Friday, August 17, 2007 3:39 PM
We are running a 2003 domain with all DC’s running Windows 2003 SP1, 10 Windows 2003 SP1 member servers and 1 Windows 2000 SP4 member server. I have several hundred w2k SP4 and XP SP2 PC’s on my domain that I want to increase the security level on.
About 4 years ago we adjusted some GPO settings to allow Windows 98 PC’s to work on the domain, but these PC’s are long gone so I want to change these settings under our Default Global Domain Policy | security settings/local policies/security options –
"Microsoft network Client: Digitally sign communications (always)", currently disabled.
"Microsoft network server: Digitally sign communications (always)" currently disabled.
“Network access: Allow anonymous SID/Name translation” currently not configured
I want to secure the server to server communications and require secure server to client communications by changing the 2 disabled settings to force and enable the SID setting.
My problem is that since this is at the domain level it is going to be impossible to test the impact these changes will have. Does anyone know what will happen? Will the servers and PC’s make the change without drama or will this cause AD access and logon issues? I have read http://support.microsoft.com/kb/823659 and can’t see any compatibility issues for my setup, so I am mainly worried about what the users will experience after I make the change.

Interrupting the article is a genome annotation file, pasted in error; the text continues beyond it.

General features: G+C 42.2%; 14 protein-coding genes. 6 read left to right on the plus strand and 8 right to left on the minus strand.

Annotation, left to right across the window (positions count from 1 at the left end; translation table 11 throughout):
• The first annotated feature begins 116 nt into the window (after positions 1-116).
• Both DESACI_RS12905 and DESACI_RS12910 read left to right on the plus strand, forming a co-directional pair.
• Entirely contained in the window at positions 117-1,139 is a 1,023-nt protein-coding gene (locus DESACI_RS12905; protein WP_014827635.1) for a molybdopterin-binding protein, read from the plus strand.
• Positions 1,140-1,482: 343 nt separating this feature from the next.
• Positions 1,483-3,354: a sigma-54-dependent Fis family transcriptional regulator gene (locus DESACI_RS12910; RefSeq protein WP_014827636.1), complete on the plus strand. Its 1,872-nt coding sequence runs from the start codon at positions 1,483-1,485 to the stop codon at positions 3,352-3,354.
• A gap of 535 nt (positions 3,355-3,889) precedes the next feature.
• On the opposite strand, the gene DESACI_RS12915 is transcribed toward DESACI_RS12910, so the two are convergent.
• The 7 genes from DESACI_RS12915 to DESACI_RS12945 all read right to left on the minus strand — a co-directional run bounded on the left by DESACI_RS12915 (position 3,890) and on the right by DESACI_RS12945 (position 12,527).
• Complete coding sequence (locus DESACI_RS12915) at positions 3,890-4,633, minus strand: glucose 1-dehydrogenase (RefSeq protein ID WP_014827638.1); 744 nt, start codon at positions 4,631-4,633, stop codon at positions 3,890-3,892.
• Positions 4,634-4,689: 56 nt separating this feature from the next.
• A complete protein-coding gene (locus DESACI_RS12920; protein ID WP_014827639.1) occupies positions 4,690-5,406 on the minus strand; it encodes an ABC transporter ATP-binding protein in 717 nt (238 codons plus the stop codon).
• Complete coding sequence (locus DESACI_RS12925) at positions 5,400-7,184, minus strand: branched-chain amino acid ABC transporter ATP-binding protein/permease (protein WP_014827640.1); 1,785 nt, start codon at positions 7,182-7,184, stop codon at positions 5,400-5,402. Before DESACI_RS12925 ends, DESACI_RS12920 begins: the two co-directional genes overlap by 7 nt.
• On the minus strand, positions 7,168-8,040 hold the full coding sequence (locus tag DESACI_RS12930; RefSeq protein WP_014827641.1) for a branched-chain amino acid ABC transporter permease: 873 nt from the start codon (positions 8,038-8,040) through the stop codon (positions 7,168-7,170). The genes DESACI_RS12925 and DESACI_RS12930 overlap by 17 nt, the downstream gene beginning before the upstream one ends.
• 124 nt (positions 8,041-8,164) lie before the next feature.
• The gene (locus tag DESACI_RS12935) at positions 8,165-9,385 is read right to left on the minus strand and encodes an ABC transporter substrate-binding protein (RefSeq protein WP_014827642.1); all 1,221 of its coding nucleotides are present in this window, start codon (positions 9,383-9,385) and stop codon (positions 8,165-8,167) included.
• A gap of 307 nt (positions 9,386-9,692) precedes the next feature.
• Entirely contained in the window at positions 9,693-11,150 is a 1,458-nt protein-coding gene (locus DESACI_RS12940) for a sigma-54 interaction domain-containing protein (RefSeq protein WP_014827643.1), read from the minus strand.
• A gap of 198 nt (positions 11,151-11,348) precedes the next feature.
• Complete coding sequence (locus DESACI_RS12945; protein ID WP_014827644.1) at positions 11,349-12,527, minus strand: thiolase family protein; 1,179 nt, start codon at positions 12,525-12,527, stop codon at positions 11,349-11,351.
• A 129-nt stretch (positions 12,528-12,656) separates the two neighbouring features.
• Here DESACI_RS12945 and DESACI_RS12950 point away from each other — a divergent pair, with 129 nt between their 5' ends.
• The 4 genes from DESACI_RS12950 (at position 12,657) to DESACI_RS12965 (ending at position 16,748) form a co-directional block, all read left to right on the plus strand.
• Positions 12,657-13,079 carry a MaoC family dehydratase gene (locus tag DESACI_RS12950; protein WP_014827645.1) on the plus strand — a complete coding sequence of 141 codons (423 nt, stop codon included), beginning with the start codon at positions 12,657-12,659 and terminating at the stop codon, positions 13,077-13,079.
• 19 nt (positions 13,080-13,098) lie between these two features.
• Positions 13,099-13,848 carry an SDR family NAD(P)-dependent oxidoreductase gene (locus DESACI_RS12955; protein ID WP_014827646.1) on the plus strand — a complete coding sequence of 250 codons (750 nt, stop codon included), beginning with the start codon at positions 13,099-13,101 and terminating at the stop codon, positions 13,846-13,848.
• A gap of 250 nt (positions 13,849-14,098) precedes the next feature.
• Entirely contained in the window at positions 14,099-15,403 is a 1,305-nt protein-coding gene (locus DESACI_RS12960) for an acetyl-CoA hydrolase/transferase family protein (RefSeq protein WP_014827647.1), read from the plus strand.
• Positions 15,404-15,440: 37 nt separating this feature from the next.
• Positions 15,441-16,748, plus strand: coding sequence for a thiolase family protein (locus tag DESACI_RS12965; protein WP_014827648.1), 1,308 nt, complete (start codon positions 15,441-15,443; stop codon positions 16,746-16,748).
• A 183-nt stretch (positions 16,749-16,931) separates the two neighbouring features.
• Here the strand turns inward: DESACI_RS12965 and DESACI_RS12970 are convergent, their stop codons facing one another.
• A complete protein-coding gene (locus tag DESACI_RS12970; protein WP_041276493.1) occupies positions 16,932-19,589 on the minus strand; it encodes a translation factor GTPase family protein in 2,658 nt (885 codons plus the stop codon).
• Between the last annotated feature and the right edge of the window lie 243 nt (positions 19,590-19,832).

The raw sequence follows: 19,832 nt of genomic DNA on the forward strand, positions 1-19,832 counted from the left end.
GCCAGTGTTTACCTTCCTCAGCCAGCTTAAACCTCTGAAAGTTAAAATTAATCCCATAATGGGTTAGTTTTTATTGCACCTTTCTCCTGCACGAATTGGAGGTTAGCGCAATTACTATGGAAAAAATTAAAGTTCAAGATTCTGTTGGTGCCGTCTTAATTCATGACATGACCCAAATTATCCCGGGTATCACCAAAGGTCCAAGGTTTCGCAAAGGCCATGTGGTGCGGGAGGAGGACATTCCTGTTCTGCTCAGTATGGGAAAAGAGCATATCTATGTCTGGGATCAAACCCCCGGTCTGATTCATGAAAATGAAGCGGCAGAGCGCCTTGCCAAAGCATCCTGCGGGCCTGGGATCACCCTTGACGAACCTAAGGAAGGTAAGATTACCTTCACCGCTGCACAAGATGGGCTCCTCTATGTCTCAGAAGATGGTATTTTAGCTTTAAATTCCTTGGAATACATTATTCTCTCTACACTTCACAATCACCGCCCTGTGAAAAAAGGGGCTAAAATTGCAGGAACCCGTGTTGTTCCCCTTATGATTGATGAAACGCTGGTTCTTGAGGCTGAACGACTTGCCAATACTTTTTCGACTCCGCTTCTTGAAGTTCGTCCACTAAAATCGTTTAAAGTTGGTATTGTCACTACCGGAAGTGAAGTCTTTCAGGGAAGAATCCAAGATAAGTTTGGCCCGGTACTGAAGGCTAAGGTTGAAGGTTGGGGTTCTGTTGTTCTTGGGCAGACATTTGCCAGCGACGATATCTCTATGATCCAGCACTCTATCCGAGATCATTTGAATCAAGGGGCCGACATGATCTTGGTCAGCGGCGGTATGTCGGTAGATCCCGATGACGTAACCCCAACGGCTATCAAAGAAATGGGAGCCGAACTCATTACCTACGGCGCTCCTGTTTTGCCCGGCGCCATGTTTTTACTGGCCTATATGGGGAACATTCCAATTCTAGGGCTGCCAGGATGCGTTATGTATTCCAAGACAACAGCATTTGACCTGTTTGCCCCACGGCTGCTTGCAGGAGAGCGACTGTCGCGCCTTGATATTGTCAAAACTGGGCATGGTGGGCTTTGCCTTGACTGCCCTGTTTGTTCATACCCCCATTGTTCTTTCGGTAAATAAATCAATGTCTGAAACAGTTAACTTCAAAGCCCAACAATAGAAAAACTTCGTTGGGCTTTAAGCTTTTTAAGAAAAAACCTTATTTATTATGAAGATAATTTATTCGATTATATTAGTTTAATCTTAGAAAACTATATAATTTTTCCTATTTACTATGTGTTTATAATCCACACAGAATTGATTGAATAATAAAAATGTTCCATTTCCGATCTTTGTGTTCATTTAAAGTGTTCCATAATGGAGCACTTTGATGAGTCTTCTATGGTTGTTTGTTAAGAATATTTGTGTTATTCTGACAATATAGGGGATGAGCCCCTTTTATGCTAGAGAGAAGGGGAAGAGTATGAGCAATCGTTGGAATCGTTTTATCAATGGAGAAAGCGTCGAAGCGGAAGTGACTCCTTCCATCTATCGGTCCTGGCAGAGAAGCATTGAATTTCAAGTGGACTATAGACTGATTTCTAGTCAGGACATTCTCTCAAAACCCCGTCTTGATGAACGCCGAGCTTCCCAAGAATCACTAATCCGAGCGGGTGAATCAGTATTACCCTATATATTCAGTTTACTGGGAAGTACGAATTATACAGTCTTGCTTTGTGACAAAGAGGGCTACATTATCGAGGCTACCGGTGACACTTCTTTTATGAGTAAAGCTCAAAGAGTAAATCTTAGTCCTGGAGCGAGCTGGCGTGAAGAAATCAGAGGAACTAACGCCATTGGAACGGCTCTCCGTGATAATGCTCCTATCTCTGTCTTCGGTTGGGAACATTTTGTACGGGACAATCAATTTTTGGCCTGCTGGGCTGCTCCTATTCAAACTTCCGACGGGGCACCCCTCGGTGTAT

Friday, August 17, 2007 4:31 PM
You can rollout the settings gradually by using following steps:
- Create a temporary OU and link a GPO with enchanced security options to this new OU
- Move some computer accounts or servers into this OU
- Once you confirm that computer accounts in this temporary OU do not face any problem, link the GPO to the root of the domain/your computer account's OU.
Sunday, August 19, 2007 2:21 PM
I thought the domain level policy that has the settings in question forced to "disable' would over ride any other GPO's settings...
The servers will still be under control of the domain level policy, will they be able to talk to the test PC's without issue in this testing method of yours?
Wednesday, September 05, 2007 3:51 PMModerator
Correct. You could create a new test GPO, assign it to a test OU, and test it. Once you are comfortable with the changes, you can add it to the default domain policy or link you test GPO to the the root OU.